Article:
69 Million Things I Hate About You(6)

By: Kira Archer


He headed back toward his office with an extra spring in his step, reenergized and ready to work.





Chapter Three


Cole picked up his coffee cup to take a drink, but his lips met nothing but air.

He stared into the empty mug. Okay, the day had been long when he couldn’t remember drinking a single sip of coffee, let alone draining it dry. He put the cup down with a thump and turned back to the files in front of him with a scowl. The paperwork that wallpapered his life never seemed to go away.

Ten minutes later, he was reaching for his cup again, only this time he found it refilled. He hadn’t heard Kiersten come in, but then he rarely did when he was focused on work. Plus, the woman moved like a cat. She’d scared the hell out of him more times than he cared to admit in the six months since she’d been promoted. He was tempted to put a bell on her just so he’d know when she was about.

She removed a stack of files from his desk to return them to the filing cabinet in the corner of the office, and the gentle scent of her perfume floated over him. Something subtly floral that reminded him of the magnolia tree in his grandmother’s front yard. He’d always loved that scent. It was home to him. Kiersten had only recently started wearing it, and he wasn’t sure he approved of the new development. He needed to concentrate, not sniff the air like a schnauzer every time the woman walked by.

“New perfume?” he asked.

She looked up from the folders she was filing, her mahogany-colored eyes widening slightly. Yeah, so he didn’t often ask her personal questions. First time for everything.

“Lotion, actually. It was part of a bath set.”

“A gift?”

Her lips twitched, and she turned back to her filing. “Yes. From you. Last Christmas.”

“Ah. Of course.” Which meant she’d either purchased it for herself or one of the other assistants had. They took care of all the shopping for that kind of stuff for him.

Well, as long as she’d ended up with something she liked.

The phone rang, and she hurried back to her adjacent office to answer it. A moment later the intercom beeped.

“Your mother, sir.”

“Take a message,” he said. Blowing his mother off was going to bite him in the ass later, but he didn’t have time to deal with her at the moment. He needed to get back to work. It seemed like he’d been on an eternal carousel of contracts, conferences, mergers, and board meetings since he’d sold his first app back in college. The money had enabled him to start a development company, which had quickly gone lucrative. It had been a ceaseless parade of projects ever since. Though, as far as problems go, steady, profitable work wasn’t so bad.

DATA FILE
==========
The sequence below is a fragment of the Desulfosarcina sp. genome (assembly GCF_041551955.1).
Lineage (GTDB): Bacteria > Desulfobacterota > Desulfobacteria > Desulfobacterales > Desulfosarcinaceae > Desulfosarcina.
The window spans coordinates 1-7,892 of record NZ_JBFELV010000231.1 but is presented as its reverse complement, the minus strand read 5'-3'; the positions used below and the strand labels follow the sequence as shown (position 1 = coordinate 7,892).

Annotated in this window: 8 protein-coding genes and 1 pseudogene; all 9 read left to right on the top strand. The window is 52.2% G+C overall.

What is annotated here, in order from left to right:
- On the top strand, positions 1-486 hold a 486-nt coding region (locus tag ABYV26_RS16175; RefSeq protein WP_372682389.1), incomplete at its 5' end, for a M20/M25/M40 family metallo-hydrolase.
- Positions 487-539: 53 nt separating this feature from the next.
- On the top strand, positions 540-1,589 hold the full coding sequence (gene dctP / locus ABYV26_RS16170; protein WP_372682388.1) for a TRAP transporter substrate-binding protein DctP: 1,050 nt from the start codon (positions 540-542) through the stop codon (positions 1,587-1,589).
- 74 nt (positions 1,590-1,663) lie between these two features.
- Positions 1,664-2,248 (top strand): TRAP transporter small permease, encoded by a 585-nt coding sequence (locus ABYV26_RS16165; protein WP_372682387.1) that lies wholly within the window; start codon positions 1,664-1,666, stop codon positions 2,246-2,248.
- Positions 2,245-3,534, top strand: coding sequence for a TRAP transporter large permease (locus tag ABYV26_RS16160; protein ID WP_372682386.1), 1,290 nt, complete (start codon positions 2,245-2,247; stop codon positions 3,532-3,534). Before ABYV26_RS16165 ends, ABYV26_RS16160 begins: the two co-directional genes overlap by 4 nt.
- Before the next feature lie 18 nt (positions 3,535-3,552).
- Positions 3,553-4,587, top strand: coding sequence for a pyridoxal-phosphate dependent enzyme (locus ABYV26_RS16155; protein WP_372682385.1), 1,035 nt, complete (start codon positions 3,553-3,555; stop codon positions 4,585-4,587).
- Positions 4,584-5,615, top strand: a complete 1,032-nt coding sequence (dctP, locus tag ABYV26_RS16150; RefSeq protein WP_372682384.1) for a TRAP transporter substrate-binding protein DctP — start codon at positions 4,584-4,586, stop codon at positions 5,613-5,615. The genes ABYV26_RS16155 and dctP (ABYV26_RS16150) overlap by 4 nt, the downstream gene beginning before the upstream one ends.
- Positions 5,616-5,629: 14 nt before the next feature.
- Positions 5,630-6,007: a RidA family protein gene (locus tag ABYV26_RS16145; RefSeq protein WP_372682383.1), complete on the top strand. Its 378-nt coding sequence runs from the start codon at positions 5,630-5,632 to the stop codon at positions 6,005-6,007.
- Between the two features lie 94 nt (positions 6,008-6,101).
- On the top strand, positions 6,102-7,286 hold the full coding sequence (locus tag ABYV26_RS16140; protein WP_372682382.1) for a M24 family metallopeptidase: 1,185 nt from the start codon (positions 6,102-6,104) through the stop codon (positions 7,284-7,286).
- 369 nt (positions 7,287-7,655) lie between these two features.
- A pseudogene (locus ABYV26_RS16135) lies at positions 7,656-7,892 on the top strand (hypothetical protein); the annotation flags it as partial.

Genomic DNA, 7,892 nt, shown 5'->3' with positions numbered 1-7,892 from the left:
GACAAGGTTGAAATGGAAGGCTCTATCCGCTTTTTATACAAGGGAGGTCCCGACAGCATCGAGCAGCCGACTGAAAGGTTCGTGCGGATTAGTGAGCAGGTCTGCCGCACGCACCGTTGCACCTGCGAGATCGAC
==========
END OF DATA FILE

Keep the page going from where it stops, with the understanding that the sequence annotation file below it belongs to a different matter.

Kiersten came back in, carrying another stack of files. It would probably be easier and save a ton of trees to keep everything digital, but being on the computer 24/7 was killing his eyes. Paper didn’t bother him nearly as much.

He reached for his mug. One sip and he held the cup back out. Already cold. Again.

Kiersten took the cup without a word and marched back out. He returned to the paperwork in front of him, until she came back with his newly filled cup. This time, the sweetened liquid pleasantly burned down his throat, the bitterness hidden under two creams and four sugars.

“I don’t know why you bother giving him the coffee,” a male voice said.

Cole looked up to see Brooks waltz in and drop into a chair in front of his desk.

“You should just stick a straw in the sugar dispenser and call it good.”

“It’s not that sweet,” Cole said.

“Ah, don’t get too offended. Something about you should be sweet.”

A snort that quickly turned into a gentle cough came from Kiersten, and Cole raised his eyebrows. He’d never heard such a sound come from her before. Then again, he’d only been working face-to-face with her for half a year, and she’d been nothing but strictly professional. Not that that had made those months any less distracting. Oh, she was an amazing assistant. Anticipated his needs before he knew what they were himself half the time. She had a quick intellect and ran a tight ship. His office was a well-oiled machine that she kept running so smoothly he never had to worry about anything.

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